“I used to feel lethargic all the time,” says Nuzhat*, a professional in her 30s, who works for a private firm. “Gastro-intestinal [GI] issues had become a norm for me. I decided to see a doctor who got some blood work done and diagnosed that I have irritable bowel syndrome [IBS].”
IBS is a chronic and unpredictable condition where the patient experiences a variety of GI issues ranging from diarrhoea, constipation, bloating, gas, food intolerance and pain. It can also lead to nutrients not being absorbed properly through the stomach, leading to fatigue and listlessness. People suffering from IBS often become reclusive because it is not easy to talk about this condition, let alone have it conclusively diagnosed and deal with it.
IBS can affect people of all ages, but it is usually seen in young people between the ages of 20 and 40. There is very limited data available on the prevalence of IBS in Pakistan, and little awareness about the condition. According to various recent studies, it affects around 33-34 percent of the population, while women experience it more than men.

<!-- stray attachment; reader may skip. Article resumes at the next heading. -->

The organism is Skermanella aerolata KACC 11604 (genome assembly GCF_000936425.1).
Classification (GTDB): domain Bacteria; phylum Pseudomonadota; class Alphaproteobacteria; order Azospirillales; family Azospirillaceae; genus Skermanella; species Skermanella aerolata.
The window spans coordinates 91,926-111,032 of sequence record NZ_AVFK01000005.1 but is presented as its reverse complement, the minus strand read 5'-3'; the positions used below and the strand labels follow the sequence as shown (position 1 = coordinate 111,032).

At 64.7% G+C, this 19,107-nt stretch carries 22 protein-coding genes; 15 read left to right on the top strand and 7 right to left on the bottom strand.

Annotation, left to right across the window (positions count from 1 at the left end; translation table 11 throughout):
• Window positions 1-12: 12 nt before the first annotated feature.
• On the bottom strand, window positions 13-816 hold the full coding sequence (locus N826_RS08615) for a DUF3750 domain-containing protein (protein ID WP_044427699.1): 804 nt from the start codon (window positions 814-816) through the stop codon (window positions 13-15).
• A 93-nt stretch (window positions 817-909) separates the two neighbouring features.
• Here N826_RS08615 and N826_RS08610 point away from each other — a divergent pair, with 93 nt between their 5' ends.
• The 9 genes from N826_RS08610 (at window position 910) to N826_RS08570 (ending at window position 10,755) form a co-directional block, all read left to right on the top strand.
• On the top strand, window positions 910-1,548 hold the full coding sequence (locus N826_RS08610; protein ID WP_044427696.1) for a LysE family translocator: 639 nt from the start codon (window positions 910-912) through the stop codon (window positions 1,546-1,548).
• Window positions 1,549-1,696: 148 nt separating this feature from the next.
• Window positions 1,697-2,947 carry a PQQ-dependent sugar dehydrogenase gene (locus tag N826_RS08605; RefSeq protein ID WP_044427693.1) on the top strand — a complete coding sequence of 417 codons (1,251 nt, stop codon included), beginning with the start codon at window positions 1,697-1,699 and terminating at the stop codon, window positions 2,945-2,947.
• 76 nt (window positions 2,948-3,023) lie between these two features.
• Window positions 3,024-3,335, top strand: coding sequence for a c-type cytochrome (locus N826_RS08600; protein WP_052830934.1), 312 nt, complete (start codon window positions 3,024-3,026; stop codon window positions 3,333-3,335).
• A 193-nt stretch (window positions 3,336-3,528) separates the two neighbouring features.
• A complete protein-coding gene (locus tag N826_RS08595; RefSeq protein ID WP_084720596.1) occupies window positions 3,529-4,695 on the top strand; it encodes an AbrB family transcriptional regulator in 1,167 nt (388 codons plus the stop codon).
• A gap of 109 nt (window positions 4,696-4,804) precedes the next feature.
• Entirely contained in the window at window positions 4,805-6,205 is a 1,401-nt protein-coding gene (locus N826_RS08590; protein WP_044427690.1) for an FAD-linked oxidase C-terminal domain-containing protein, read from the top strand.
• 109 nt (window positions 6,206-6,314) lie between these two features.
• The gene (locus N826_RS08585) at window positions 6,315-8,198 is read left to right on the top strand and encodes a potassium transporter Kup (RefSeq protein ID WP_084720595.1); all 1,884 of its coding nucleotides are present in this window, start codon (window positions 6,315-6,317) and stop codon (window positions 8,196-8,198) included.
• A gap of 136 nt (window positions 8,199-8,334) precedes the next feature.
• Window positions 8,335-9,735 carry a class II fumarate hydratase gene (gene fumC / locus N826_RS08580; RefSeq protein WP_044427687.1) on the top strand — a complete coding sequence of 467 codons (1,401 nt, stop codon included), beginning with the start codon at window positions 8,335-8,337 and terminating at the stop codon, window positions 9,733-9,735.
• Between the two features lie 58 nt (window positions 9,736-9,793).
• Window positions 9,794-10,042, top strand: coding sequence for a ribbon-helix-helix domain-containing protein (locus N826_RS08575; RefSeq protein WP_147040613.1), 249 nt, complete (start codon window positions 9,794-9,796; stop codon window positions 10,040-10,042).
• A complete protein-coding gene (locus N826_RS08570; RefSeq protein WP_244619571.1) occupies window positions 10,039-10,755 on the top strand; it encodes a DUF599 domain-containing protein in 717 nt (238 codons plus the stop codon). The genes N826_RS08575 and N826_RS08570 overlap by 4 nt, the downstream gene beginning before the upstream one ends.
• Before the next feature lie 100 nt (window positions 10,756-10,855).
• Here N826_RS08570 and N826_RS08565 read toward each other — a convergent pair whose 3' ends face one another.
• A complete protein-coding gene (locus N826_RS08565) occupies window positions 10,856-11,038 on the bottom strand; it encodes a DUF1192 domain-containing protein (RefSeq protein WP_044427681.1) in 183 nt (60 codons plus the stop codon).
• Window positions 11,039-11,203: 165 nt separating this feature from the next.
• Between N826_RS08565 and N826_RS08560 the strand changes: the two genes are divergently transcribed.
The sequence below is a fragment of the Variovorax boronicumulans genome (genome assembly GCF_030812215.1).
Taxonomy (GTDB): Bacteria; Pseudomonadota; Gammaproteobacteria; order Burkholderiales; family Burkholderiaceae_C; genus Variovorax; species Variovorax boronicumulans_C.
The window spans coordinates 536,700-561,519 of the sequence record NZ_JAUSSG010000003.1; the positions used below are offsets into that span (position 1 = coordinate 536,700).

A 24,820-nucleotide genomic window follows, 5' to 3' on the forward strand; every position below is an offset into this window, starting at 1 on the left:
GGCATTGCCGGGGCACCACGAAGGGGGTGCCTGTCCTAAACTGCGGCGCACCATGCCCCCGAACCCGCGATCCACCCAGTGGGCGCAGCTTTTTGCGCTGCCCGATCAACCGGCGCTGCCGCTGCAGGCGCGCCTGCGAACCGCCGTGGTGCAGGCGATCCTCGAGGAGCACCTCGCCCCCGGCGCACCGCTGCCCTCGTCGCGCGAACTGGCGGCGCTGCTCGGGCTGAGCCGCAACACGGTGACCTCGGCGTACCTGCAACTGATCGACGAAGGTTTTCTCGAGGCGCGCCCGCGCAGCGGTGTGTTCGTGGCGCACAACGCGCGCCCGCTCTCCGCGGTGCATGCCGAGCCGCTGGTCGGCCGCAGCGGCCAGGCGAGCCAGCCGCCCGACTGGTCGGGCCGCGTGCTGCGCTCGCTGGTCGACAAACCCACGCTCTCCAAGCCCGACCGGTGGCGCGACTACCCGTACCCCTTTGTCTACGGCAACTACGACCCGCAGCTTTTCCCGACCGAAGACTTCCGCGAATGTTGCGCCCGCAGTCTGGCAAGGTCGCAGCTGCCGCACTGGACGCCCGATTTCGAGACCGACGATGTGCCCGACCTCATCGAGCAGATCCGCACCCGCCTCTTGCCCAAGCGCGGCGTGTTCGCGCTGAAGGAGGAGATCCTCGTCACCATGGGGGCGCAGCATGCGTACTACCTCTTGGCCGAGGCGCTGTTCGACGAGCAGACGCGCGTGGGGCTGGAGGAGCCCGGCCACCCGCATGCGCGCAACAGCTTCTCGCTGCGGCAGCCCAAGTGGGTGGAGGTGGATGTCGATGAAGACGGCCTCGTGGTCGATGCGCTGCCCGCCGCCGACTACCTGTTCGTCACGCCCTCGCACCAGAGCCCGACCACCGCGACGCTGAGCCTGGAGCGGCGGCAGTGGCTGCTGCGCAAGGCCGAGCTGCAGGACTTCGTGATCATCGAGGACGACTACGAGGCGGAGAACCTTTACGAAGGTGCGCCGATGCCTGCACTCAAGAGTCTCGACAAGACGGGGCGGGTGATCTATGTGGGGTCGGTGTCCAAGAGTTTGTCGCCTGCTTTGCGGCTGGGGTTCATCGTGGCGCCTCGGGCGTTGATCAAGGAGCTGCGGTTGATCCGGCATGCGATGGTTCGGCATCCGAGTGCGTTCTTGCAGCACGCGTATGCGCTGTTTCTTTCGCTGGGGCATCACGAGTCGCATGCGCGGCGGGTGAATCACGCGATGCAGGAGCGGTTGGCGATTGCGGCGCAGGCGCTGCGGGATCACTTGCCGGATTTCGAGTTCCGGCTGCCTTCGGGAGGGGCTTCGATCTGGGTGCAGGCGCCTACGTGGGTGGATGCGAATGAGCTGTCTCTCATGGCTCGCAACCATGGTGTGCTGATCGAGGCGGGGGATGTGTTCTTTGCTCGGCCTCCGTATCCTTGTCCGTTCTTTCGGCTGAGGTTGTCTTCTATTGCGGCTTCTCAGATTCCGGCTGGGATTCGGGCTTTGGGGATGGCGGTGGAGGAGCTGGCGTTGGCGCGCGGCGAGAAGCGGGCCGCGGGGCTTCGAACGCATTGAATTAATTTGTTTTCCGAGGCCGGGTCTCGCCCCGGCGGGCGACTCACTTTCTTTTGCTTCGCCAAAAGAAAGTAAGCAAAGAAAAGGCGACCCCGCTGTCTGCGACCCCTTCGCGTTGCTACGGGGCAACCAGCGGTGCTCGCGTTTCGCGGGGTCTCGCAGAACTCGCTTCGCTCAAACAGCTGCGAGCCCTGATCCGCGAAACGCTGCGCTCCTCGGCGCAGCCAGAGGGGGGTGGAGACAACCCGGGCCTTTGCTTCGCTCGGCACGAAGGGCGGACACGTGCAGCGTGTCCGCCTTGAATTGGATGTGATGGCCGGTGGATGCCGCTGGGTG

Fizza*, who is in her forties and works for a multinational company, was crippled by severe GI issues. Home remedies, antibiotic rounds — nothing helped her. She had joint and muscular pains, and brain fog that came and went. She felt listless and started avoiding social meets, as she was afraid she may have to run to the washroom the minute she would eat.
Irritable Bowel Syndrome or IBS is difficult to diagnose and often makes life miserable for those suffering from it. But lifestyle changes can help people to manage it
“I would always worry about what I had eaten. Either it didn’t suit me or it must have been off, I would think,” she says. “I decided to consult a doctor who advised a series of lab tests, scopes, scans and antibiotics. The diagnosis was IBS. Given the state and availability of public toilets in the country, I started staying home a lot because, quite often, I needed to use the toilet urgently and also because of the malabsorption of nutrients, I felt listless.”